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Hawaii-based 2nd Battalion, 3rd Marines replace sister Marine battalion in Iraq

7 Oct 2006 | Cpl. Luke Blom

U.S. military control of security operations in the Haditha region in Iraq’s Al Anbar province was transferred to a Hawaii-based Marine battalion late last month.

Marines from 2nd Battalion, 3rd Marine Regiment, based out of Kaneohe Bay, Hawaii, relieved another Hawaii-based unit, 3rd Battalion, 3rd Marine Regiment, during a transfer-of-authority ceremony Sept. 24, at the Marines’ headquarters in Haditha.

2nd Battalion is part of Regimental Combat Team 7, the U.S. military unit responsible for providing security to more than 30,000 square miles in western Al Anbar province.

The short ceremony marked the end of a nearly seven-month deployment for 3rd Battalion, which worked with Iraqi soldiers and police in the Haditha “Triad” region, which boasts a population of about 80,000 and consists of three Euphrates River towns — Haditha, Barwanah and Haqlaniyah.

3rd Battalion recently returned to its base in Kaneohe Bay, Hawaii, after months of combating insurgents, providing security and mentoring Iraqi Security Forces in the Haditha “Triad” region.

During the deployment, 3rd Battalion suffered 11 deaths. 2nd Battalion has suffered two deaths during combat operations since arriving in Iraq last month.

“The biggest obstacle that we’re going to face out here is the nature of the insurgency,” said Donnellan. “There’s a very brutal intimidation campaign throughout the Al Anbar province. Wherever there is some success, that’s where the enemy focuses their efforts to intimidate people into not joining the Iraqi Army or Iraqi Police.”

Still, the Marines of 2nd Battalion are “up to the challenge,” according to Sgt. Maj. Patrick A. Wilkinson, the battalion’s sergeant major.

“I think it’s going to be difficult, yes, but the Marines have trained hard for this (deployment),” said Wilkinson, a native of Bristol, R.I.

Before arriving in Iraq, all Marine infantry battalions undergo a monthlong counterinsurgency and cultural training packaged at a Marine base in Twentynine Palms, Calif. The monthlong training evolution puts the Marines in various combat scenarios in a mock Iraqi village. 

The newly arrived Marines say they look forward to the next seven months and are thankful to their predecessors for laying the groundwork for a successful deployment during the next seven months, said Lt. Col. James Donnellan, commanding officer of 2nd Battalion.

“Without question, the biggest accomplishment (3rd Battalion) made was bringing the Iraqi Army battalion they were partnered with much further in their training and their ability to assume their own battle space,” said Donnellan.

During its seven-month deployment in the Haditha Triad region, 3rd Battalion trained the 2nd Battalion, 2nd Brigade, 7th Iraqi Army Division in patrolling techniques, communication methods, spotting improvised explosive devices and interacting with local leaders to improve Iraqis’ quality of life.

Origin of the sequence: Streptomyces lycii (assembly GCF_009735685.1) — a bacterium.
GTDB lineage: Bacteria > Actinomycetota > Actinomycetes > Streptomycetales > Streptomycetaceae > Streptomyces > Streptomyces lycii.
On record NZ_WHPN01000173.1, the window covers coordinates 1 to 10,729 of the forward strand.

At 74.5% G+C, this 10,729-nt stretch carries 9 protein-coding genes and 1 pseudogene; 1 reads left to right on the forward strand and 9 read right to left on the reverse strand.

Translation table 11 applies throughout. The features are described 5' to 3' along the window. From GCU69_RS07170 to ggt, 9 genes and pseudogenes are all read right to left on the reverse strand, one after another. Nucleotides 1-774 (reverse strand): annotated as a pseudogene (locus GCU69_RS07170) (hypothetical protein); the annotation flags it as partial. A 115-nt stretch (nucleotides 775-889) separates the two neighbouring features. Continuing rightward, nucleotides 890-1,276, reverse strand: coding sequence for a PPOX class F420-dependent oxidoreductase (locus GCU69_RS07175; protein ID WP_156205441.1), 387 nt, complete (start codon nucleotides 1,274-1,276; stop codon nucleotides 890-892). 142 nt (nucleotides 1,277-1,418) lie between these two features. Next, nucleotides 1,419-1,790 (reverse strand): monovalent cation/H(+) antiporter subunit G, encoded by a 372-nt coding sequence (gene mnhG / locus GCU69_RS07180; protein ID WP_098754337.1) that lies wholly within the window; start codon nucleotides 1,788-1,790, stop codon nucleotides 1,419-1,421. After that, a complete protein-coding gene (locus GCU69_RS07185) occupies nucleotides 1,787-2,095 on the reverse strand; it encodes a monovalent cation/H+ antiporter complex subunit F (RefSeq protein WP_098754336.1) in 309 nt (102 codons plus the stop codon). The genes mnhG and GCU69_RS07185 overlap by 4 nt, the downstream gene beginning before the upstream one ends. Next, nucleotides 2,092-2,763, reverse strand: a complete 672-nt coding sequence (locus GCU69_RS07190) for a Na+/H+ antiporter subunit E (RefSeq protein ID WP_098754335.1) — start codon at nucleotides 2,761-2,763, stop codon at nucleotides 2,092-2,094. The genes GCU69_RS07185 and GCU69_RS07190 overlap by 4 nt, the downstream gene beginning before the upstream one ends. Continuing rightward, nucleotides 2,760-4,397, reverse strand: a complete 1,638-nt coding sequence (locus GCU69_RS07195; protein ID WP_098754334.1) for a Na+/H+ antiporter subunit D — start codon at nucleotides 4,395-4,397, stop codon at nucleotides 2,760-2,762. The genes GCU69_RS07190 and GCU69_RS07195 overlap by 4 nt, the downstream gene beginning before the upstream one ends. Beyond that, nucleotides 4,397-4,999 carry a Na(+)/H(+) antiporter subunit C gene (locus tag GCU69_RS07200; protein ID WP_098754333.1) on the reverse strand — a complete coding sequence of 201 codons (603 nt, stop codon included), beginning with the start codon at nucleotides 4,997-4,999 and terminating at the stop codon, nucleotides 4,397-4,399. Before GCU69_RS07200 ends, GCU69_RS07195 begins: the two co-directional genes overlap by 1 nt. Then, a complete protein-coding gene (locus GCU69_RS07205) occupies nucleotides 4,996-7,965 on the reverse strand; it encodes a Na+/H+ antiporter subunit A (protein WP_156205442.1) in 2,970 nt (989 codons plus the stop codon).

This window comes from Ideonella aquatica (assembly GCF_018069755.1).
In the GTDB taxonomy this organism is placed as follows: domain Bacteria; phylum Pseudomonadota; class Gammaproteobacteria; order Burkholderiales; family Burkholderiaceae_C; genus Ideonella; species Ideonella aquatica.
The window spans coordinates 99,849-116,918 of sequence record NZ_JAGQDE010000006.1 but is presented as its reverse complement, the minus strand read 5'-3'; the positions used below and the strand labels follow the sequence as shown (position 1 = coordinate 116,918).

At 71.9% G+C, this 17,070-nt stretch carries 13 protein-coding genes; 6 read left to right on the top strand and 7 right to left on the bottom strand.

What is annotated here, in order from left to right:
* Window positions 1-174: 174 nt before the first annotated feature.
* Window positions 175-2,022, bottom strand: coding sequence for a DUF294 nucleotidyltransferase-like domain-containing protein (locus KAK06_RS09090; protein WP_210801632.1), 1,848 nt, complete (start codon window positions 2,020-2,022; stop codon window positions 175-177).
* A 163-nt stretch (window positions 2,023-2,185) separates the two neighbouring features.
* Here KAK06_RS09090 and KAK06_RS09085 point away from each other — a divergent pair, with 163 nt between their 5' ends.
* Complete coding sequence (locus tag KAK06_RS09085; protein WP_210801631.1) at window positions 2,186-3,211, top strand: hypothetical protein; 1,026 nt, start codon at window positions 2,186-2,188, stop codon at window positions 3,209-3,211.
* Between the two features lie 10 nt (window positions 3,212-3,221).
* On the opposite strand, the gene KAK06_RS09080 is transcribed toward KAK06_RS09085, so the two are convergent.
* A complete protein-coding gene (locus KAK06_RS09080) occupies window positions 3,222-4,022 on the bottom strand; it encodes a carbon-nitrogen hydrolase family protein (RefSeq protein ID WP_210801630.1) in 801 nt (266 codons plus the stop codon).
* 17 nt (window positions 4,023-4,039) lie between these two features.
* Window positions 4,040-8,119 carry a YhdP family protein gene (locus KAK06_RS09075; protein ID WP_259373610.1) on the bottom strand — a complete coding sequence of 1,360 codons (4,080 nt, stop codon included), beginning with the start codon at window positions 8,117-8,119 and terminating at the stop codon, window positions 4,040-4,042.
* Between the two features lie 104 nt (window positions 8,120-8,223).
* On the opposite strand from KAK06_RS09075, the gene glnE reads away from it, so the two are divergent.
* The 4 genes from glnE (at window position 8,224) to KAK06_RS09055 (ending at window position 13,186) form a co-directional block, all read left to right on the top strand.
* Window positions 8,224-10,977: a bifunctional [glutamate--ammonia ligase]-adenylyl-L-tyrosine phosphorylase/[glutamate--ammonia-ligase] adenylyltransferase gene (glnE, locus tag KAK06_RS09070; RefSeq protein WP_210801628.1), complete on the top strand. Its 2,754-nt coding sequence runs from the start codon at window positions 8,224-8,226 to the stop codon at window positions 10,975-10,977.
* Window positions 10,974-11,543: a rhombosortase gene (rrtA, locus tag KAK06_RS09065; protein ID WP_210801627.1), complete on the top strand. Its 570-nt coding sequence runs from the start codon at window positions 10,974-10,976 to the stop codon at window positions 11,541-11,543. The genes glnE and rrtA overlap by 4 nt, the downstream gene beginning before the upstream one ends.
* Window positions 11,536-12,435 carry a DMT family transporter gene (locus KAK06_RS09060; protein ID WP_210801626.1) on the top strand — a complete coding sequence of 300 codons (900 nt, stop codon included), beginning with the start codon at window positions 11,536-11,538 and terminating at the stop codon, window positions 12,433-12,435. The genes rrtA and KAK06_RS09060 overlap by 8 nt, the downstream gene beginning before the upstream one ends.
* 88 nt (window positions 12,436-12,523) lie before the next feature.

3rd Battalion also played a crucial role in the creation of police forces in the Euphrates River city of Baghdadi, located about 20 miles south of Haditha.  In addition, police forces are emerging from scratch in other areas of the region, said Donnellan. 

“They’ve laid a foundation from which we can really move forward and progress,” he said. “That (development of police forces) will last a lot longer than anything any individual Marine unit can do as far as security for the local people.”

During its tenure in the Haditha Triad region, 3rd Battalion made major steps in the recruitment of Iraqi police officers and the development of an Iraqi Army battalion in the area.

In less than six months, more than 200 Iraqi police were recruited and now provide law enforcement and security in the region.

Now, U.S. forces will continue to develop local police forces to combat the insurgency.

“The Marines of 2nd Battalion are confident they will keep the ball rolling in a positive direction,” said Maj. Keven Matthews, 2nd Battalion’s executive officer. “We’ve got a good idea of which way we need to go and we’re coming in behind an extremely successful tour by (3rd Battalion).”

Once the police are fully established in the area, 2nd Battalion will have the opportunity to focus on other aspects of fighting the insurgency, said Matthews, a native of Honolulu, Hawaii.

Furthermore, 2nd Battalion’s Marines say they plan on fighting the insurgency by assisting the local populace with jumpstarting improvement and infrastructure projects, such as building schools, medical facilities and repairing basic utilities. Such civil affairs projects “integrate everybody’s efforts and attempt to stimulate the local government and economic growth in the area,” said Matthews.

The Island Warriors say they are confident they can bring further stability to the area, but know doing so will be a challenging task because of the large number of insurgents in the area.

Master Gunnery Sgt. Gerardo V. Panetta, 2nd Battalion’s operations chief, agrees with Donnellan that many challenges lie ahead for the Island Warriors.

“It’s going to be hectic here,” said Panetta, a native of Alameda County, Calif. “I think we’re ready, though. I think we’re more than ready. We’re here, ready to do our jobs, and hopefully bring everybody home safe.”

Email Cpl. Blom at:  blomlj@gcemnf-wiraq.usmc.mil

See related story, “‘America's Battalion’ wraps up six-month Iraq deployment, returns to base in Hawaii,” at: http://192.156.19.109/marinelink/mcn2000.nsf/main5/2DFC49ED482193F2852571FC00416373?opendocument